prime minister, M. Ralll, Is published.
He says that he has received assur
ances that the conditions of peace will
not be likely to hinder Greece's prog
ress and development.
This will lead to disappointment in
certain quarters, for It Is accepted an
meaning that there will be a restora
tion of the status quo ante bellum with
out the payment of an Indemnity by
A despatch to tho Times from Con
stantinople says that the powers havo
Instructed the diplomats to act toward
the Porte as representatives of tho
This disproves a. despatch from Ath
ena which said that Edhem Pasha had
claimed' to have power to immediately
arrange terms of peaco with Crown'
Prince Constantino and that the lat
ter had been forbidden to treat with,
SCENES AT ATHENS.
(Athens, May 23. The neutral zona
decided upon yesterday by the Graeco
Turklsh commission appointed for tho
purpose under tho stipulations of tho
armistice Includes the passes of Mount
Othrys. This compels each army to
It was decided1 by the commission
that regular troops would replace the
irregulars employed as advance guards
on both sides.
It Is learned that the battle of Dho
moko was a Sedan that failed. Edhnm
Pasha, tho Turkish commander-in-chief,
planned to completely overpower
and capture the Greek army. Tho
divisions commanded by Halrl, Nns
chat and Hamdt Pashas ought to havis
converged on Dhomoko, while Memduh
Pasha cut off the retreat of tho Greeks
through the Fourka Pais. Halrl Pashu,
however, failed to attack the Greeks,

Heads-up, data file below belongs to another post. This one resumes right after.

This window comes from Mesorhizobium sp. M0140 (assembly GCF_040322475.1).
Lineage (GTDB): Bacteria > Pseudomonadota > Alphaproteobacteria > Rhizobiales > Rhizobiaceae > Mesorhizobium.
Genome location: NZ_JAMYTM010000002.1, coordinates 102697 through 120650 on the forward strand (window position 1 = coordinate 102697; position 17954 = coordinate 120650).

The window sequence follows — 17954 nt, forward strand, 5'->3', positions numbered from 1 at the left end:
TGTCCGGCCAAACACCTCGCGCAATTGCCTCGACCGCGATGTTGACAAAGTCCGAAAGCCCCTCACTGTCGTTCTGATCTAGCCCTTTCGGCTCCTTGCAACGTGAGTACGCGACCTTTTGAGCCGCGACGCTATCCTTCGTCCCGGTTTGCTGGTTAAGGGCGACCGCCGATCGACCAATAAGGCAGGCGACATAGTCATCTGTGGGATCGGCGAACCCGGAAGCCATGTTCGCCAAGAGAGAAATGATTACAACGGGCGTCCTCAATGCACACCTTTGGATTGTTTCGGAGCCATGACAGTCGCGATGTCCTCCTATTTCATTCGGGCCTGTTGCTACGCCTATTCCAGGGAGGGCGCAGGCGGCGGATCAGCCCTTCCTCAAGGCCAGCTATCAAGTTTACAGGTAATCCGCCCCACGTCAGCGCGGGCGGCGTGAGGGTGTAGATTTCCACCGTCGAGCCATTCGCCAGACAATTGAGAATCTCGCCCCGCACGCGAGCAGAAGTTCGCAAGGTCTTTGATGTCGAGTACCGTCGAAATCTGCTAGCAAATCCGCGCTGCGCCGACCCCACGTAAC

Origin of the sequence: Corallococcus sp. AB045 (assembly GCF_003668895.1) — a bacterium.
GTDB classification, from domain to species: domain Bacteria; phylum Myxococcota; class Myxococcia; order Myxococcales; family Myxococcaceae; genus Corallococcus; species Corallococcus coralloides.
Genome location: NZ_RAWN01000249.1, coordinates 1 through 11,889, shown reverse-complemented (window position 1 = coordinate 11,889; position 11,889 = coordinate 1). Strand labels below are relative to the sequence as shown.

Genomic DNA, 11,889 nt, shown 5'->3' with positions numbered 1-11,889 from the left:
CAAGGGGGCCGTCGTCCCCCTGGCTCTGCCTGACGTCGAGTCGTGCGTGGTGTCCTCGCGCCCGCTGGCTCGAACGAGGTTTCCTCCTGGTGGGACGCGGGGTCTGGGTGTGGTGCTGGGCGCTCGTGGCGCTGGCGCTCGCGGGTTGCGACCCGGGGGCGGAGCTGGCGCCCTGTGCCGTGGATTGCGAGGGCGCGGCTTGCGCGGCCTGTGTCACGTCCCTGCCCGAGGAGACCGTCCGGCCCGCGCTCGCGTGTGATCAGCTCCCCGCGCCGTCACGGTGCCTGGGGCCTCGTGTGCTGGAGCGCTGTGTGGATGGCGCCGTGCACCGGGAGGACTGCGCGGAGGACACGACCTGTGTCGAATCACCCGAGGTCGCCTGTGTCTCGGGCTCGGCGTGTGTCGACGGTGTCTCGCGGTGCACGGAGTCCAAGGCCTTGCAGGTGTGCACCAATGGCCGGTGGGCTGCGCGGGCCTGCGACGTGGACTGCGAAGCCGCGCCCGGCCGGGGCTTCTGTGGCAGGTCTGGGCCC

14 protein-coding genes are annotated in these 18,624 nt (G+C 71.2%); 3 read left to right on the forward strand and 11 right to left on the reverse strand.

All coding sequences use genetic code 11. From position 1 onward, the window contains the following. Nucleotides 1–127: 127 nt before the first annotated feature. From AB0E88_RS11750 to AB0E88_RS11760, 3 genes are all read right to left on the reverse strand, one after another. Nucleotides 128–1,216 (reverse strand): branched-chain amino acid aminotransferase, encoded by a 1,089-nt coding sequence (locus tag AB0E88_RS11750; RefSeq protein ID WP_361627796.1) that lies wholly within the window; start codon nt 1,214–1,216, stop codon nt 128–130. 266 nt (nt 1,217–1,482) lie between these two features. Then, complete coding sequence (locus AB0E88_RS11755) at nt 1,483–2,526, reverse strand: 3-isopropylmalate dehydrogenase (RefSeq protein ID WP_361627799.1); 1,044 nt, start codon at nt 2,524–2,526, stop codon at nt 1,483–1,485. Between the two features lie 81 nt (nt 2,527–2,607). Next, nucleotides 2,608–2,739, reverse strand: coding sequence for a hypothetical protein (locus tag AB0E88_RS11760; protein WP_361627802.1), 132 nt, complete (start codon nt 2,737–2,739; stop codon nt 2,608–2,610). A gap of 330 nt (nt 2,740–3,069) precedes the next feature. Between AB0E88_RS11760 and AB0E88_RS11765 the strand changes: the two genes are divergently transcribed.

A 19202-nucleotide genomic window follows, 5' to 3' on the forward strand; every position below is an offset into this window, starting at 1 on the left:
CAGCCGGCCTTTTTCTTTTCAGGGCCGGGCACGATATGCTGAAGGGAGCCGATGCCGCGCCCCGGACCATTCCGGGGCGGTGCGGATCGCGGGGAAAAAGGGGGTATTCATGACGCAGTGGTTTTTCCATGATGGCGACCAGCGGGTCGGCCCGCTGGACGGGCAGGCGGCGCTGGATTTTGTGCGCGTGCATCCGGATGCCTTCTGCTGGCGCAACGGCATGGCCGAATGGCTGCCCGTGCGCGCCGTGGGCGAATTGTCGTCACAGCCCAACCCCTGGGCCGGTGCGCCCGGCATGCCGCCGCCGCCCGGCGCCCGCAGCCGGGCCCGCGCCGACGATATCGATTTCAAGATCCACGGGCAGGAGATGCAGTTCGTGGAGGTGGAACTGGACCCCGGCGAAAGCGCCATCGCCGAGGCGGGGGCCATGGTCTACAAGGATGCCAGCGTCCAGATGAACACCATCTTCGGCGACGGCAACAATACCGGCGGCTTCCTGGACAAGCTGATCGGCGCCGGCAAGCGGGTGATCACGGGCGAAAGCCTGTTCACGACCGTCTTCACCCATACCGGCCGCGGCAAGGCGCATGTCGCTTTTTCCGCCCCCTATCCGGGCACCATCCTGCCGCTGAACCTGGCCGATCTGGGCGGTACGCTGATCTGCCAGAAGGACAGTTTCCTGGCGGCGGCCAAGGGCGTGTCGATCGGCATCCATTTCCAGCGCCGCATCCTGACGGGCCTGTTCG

who were thus able to hold Dhomoko
until nightfall, when they retreated bn
for Memduh could circumvent them.
A batch of COO Irregulars who hud
been serving In the province of Eplrus
seized a train and compelled the offi
cials to convey them to the city.
Special constables and troops patrol
the streets day and night to guard
against disorders, and the prison
guardK have been doubled, lest nn at
tempt be made to release the prisoners.
Tho Cretan chiefs have sent a doc
ument to tho Grcek government de
flating that they are unanimously i.n
'aver of political union with Greece,
b'al r.f.king tha advice of the govern
ment as to the best courre to pursue
consWently and with diie esard to
London, May 25. Tho Athens -correspondent
of the Times says: The In
tentions of the sultan are greatly dis
trusted here, and It Is believed that ho
Is avoiding negotiations for peace
through the powers lccnusQ he wants
Edhem Pasha to march to Athens."
London, May 25. A dispatch to tho
Dally Mall from Rome says that the
king of Greece Is beglnnlg to reassert
himself, and will soon be nble to dis
miss M. Ralll and to appoint M. Kata
pano as premier.
London, May 25. The correspondent
of tho Times at Constantinople says:
"Tho sultan when telegraphing to
Emperor William his thanks for the
latter's advice, begged him to continue
It and expressed the hope that advlco
which was founded upon tho strong
friendship uniting the emperor and
himself would show Turkey tho way
to obtain the full recognition of her
rights as a victorious power."
The Herald's cathcr Forecast.
New York, May 23,-In tho Middle states
nud New England today, partly cloudy to
fair, much cooler weather nud fresh north
erly to northwesterly winds will provall,
preceded In the morning by rain on the
coasts and sever frosts In tho iuko region
and followed by frosts tonight In western
and northern districts (us fur south ns tho
Delaware Valley), On Wednesday, in
both of theso sections, clear, warmer
weather will prevail with light westerly
winds, backing to couUerly,